Anyone who owns a dog has probably witnessed them using their noses as a guide, or to identify objects and other animals. Of course, dogs have a sense of smell far keener than humans. Nonetheless, observing their behavior compels us to ponder how life could be different if more attention was paid to the benefits of the olfactory sense.
The sense of smell is not cultivated in modern western cultures like the others, so we forget how truly important it is until an unfortunate reminder—like the common cold—victimizes our poor noses for a few days. We then find out how truly miserable life is without the ability to smell. If humans could not smell, the taste of food would hardly register, we would not be alerted as quickly to potential hazards, and our memory would suffer.
There is a powerful connection between smell and memory, but rarely do we attempt to preserve and catalogue scent in the way we capture moments with a camera or audio recording. So, to revive the relationship between memory and smell, we set up an instillation aimed to conjure emotions within participants based solely on scent.
Fittingly, the experiment was held just a few days after Thanksgiving, which is arguably the most scent-tacular holiday in America. We rounded up common household items and placed a small sample of each into a paper cup, then covered it with tissue. Participants were instructed to write down the first word or phrase that came to mind after smelling the sample. The products were Elmer’s glue, cinnamon, thyme, Dawn dish soap, vanilla flavoring, and shaving cream.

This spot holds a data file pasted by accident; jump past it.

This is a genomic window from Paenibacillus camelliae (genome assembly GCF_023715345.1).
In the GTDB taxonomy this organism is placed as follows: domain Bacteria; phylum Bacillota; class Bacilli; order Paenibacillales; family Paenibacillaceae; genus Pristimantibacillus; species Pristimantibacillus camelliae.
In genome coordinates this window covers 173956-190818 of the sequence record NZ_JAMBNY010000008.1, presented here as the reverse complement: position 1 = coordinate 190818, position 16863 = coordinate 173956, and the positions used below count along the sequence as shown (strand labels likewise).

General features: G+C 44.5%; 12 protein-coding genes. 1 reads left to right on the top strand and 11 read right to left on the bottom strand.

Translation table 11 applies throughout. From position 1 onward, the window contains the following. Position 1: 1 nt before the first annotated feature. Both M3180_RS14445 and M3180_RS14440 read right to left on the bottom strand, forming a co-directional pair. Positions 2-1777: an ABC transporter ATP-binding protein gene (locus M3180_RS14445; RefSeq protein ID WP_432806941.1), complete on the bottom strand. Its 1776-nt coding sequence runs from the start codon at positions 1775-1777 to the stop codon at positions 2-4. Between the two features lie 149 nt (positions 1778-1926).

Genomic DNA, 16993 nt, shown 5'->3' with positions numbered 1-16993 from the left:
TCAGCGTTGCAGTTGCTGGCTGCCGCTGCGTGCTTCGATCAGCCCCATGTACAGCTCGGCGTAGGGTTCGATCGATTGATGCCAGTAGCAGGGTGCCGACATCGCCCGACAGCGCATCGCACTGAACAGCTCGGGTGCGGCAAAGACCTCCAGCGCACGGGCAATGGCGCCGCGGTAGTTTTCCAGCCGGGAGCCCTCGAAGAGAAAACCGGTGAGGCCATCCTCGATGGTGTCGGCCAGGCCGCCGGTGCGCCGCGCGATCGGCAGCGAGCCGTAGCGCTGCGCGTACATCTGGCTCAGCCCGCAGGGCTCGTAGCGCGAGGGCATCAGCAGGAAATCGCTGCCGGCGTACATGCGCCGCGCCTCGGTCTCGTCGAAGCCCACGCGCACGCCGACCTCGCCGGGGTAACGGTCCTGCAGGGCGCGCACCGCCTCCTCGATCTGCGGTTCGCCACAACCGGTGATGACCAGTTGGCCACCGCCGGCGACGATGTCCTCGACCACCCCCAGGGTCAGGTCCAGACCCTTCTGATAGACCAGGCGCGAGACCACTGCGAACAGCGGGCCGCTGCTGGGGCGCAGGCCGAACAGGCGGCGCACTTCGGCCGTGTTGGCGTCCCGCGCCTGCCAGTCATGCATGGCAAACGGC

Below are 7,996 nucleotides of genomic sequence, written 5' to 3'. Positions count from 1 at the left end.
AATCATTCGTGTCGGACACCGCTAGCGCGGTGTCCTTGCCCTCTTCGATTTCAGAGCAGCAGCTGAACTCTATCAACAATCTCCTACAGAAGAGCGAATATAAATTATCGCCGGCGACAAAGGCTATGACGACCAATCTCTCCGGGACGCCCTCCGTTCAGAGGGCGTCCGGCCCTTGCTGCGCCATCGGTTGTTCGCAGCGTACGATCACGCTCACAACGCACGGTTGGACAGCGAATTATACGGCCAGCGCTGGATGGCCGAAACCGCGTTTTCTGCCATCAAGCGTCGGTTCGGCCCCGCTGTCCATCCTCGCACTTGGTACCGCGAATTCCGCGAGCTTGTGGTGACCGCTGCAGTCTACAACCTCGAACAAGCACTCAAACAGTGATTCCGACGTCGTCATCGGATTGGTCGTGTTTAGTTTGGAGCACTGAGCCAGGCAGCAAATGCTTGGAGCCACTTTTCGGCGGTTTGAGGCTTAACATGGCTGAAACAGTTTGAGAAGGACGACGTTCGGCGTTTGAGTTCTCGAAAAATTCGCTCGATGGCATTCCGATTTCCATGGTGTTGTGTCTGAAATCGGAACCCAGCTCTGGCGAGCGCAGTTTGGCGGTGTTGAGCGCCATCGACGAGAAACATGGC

The results were highly intriguing. Some participants wanted to identify the sample, producing a wide array of guesses. While the vanilla sample was mostly identified correctly with the exception of a few participants who believed it to be chocolate, nobody was able to pinpoint thyme. Answers varied from “pencil shavings” to “Greek salad.”
A lot of participants wrote things like “babies” or “grandma” under the shaving cream sample, so the phrase “3rd grade” really stuck out. After finding out what it was, the participant remembered an activity from elementary school where students spelled out words using shaving cream. Another person wrote “Christmas” under the cinnamon sample, revealing how prevalent the scent is during the holiday season.
Just as we suspected, this instillation emphasized how scent has the power to unlock the doors to our memory palace. Use your common scents. You might just find yourself transported to a past time and place, one you did not know it was possible to retrieve.
Until next time,
Cecilia, Grace, Jessie, Magda, Marla, and Nicole (AKA The AUF 6)